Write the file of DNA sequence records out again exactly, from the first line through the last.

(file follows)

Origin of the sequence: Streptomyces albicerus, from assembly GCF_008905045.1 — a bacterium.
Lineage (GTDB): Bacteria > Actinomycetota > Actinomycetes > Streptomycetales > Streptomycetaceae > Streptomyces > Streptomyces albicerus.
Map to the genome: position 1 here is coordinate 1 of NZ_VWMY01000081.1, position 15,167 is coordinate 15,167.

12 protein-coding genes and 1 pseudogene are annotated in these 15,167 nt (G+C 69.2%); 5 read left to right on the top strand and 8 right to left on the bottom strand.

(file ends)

Origin of the sequence: Streptomyces albicerus, from assembly GCF_008905045.1 — a bacterium.
Lineage (GTDB): Bacteria > Actinomycetota > Actinomycetes > Streptomycetales > Streptomycetaceae > Streptomyces > Streptomyces albicerus.
Map to the genome: position 1 here is coordinate 1 of NZ_VWMY01000081.1, position 15,167 is coordinate 15,167.

12 protein-coding genes and 1 pseudogene are annotated in these 15,167 nt (G+C 69.2%); 5 read left to right on the top strand and 8 right to left on the bottom strand.